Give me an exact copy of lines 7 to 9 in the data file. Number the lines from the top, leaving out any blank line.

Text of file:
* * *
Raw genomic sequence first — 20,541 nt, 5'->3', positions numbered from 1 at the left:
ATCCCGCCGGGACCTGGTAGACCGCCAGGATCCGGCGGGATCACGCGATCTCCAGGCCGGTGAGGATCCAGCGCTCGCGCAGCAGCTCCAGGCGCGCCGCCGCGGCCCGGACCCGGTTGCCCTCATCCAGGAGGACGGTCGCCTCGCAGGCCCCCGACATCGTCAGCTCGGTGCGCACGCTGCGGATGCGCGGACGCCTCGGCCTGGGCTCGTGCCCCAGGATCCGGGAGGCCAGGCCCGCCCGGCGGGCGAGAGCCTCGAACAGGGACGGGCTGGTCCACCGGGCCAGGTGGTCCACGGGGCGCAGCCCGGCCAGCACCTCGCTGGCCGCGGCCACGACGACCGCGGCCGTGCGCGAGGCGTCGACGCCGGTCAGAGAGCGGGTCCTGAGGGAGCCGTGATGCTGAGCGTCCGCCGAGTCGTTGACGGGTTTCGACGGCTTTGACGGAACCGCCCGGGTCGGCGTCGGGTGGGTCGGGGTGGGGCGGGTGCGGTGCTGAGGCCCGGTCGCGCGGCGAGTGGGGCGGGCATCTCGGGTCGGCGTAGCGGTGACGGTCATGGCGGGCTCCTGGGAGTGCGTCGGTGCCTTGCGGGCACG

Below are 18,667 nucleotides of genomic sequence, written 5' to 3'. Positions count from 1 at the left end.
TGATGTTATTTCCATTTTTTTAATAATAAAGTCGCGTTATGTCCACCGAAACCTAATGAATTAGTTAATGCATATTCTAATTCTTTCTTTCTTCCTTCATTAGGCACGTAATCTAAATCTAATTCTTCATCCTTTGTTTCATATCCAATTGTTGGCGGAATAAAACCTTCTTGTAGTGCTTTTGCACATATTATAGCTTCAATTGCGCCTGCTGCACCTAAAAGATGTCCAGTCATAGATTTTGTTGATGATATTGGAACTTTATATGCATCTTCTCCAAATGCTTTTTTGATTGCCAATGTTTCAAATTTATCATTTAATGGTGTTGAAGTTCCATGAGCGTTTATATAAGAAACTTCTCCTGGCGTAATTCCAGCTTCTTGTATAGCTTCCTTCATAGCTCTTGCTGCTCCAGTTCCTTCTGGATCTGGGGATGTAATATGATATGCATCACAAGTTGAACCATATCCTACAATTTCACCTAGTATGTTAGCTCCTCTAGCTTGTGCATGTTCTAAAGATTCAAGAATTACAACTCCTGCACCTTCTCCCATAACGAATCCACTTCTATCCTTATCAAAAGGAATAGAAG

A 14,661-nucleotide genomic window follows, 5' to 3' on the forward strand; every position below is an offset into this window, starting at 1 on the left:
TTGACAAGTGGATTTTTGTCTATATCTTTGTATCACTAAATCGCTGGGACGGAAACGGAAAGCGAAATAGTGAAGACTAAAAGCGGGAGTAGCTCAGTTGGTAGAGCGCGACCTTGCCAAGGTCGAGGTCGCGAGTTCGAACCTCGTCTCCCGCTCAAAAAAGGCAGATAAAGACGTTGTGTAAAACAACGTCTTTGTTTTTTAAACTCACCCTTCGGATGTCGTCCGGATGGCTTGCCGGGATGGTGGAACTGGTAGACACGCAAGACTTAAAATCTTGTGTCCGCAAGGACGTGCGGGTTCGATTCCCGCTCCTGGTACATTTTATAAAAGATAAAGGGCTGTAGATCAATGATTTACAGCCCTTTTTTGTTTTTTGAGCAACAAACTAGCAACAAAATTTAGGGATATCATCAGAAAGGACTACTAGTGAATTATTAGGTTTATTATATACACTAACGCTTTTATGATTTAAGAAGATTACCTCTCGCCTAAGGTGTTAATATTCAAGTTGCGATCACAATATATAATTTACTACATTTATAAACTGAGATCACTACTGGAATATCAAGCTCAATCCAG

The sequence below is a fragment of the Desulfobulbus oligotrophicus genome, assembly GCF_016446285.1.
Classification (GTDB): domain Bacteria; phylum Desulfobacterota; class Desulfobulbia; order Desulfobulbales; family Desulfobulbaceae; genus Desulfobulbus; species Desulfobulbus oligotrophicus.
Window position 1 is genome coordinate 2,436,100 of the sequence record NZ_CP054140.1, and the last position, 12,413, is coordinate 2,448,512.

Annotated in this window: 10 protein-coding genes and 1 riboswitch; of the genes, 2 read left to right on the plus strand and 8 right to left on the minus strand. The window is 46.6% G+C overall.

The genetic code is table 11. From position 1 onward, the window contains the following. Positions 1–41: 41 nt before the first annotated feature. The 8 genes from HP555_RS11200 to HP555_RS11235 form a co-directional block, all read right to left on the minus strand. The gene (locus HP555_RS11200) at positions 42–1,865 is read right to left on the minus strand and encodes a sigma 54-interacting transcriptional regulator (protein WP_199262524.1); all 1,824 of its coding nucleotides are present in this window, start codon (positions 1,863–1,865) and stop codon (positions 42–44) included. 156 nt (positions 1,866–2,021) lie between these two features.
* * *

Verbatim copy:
The sequence below is a fragment of the Desulfobulbus oligotrophicus genome, assembly GCF_016446285.1.
Classification (GTDB): domain Bacteria; phylum Desulfobacterota; class Desulfobulbia; order Desulfobulbales; family Desulfobulbaceae; genus Desulfobulbus; species Desulfobulbus oligotrophicus.
Window position 1 is genome coordinate 2,436,100 of the sequence record NZ_CP054140.1, and the last position, 12,413, is coordinate 2,448,512.